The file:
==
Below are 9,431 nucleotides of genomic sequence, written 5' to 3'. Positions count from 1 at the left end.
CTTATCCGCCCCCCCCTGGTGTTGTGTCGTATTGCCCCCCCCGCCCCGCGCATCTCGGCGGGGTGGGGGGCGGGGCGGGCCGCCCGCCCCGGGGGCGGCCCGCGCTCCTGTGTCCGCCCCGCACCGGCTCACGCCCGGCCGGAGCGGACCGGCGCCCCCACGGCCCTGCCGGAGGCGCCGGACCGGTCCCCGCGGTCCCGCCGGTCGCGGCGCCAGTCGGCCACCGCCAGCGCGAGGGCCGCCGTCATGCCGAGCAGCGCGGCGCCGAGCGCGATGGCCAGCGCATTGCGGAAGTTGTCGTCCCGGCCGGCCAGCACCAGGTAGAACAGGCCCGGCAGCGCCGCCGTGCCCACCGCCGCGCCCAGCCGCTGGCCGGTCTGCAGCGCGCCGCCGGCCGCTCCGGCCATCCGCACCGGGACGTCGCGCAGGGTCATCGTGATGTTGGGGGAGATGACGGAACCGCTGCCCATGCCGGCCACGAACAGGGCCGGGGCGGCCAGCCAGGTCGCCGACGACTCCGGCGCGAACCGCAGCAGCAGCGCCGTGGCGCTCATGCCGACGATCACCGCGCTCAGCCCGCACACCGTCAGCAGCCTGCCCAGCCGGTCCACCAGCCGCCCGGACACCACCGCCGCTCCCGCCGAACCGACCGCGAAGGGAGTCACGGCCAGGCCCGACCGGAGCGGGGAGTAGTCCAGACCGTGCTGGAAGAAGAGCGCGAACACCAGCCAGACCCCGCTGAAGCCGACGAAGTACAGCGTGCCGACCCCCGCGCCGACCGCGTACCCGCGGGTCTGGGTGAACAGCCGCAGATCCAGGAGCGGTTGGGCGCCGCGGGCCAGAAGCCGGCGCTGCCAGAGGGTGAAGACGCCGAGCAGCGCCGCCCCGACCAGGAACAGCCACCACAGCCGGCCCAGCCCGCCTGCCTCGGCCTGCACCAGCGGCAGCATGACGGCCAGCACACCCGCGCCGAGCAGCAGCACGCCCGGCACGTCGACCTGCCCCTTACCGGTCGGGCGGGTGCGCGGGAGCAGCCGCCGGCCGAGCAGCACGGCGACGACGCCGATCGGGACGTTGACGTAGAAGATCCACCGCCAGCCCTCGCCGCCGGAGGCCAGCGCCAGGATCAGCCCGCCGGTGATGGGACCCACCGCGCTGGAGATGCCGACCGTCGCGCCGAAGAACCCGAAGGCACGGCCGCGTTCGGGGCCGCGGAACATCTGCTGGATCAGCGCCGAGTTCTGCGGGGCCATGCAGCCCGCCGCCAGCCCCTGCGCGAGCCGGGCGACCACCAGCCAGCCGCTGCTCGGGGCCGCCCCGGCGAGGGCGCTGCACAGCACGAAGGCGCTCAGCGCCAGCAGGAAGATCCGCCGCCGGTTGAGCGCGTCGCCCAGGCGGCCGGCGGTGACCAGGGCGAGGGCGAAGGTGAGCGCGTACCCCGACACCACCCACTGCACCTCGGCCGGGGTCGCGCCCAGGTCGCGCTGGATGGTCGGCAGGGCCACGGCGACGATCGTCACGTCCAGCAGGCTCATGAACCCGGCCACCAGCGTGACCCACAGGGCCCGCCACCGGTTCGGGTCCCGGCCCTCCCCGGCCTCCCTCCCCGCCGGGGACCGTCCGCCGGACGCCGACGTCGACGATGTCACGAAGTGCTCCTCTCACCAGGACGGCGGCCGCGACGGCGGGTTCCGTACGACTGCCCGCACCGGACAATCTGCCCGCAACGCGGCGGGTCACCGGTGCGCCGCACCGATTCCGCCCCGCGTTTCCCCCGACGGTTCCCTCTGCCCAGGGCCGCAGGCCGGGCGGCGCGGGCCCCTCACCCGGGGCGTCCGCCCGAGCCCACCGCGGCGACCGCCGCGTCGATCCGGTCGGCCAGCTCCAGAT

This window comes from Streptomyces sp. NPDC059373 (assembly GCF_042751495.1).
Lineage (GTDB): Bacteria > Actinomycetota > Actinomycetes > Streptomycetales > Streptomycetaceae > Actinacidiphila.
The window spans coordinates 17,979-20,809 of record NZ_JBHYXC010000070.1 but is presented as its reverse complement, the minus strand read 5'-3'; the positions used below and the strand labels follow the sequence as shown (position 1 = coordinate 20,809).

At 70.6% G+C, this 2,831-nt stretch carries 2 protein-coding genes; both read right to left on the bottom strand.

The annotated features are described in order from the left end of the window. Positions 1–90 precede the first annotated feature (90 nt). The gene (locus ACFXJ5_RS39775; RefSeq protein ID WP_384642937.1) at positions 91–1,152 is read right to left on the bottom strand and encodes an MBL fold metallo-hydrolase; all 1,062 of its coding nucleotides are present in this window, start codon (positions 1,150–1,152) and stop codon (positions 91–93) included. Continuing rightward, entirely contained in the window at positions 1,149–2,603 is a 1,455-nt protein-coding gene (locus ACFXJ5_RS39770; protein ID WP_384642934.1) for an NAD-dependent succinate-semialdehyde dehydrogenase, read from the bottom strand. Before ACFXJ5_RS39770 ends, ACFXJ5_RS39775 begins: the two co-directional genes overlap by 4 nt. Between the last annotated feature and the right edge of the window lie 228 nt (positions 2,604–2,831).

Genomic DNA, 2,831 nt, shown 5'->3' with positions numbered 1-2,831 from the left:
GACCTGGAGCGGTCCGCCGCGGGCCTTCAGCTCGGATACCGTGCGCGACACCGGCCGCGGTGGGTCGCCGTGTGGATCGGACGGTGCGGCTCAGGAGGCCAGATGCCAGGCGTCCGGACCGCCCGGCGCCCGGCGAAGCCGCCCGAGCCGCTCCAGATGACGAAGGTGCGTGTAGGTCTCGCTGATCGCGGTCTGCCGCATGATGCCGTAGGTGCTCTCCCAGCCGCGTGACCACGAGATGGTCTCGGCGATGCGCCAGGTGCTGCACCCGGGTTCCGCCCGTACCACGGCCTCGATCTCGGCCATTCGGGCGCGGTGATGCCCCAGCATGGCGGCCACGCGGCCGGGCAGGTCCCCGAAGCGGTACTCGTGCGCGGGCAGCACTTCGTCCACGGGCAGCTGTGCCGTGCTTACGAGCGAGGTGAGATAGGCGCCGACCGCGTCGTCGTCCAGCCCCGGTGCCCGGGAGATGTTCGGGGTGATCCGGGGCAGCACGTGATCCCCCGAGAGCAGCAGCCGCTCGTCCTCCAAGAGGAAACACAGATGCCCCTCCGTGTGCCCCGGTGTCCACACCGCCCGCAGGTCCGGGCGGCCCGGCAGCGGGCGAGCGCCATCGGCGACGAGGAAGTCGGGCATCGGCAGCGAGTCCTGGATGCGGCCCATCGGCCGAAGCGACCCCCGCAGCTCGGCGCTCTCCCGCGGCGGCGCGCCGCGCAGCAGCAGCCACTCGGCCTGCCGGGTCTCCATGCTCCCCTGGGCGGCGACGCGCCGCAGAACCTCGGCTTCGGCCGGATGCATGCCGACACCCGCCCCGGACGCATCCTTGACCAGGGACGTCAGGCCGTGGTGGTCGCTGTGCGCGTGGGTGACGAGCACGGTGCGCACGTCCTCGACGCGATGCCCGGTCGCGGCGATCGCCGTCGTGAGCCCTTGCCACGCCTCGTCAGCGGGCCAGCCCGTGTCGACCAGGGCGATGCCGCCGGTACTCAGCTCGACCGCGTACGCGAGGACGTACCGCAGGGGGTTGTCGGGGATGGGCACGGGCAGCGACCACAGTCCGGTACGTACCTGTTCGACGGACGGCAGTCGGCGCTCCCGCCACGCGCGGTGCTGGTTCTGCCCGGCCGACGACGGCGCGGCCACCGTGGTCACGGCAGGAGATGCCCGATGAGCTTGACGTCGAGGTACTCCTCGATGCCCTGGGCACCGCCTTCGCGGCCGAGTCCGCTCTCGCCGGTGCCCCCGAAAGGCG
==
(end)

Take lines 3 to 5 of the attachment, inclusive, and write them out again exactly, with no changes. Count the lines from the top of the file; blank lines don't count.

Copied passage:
This window comes from Streptomyces sp. NPDC059373 (assembly GCF_042751495.1).
Lineage (GTDB): Bacteria > Actinomycetota > Actinomycetes > Streptomycetales > Streptomycetaceae > Actinacidiphila.
The window spans coordinates 17,979-20,809 of record NZ_JBHYXC010000070.1 but is presented as its reverse complement, the minus strand read 5'-3'; the positions used below and the strand labels follow the sequence as shown (position 1 = coordinate 20,809).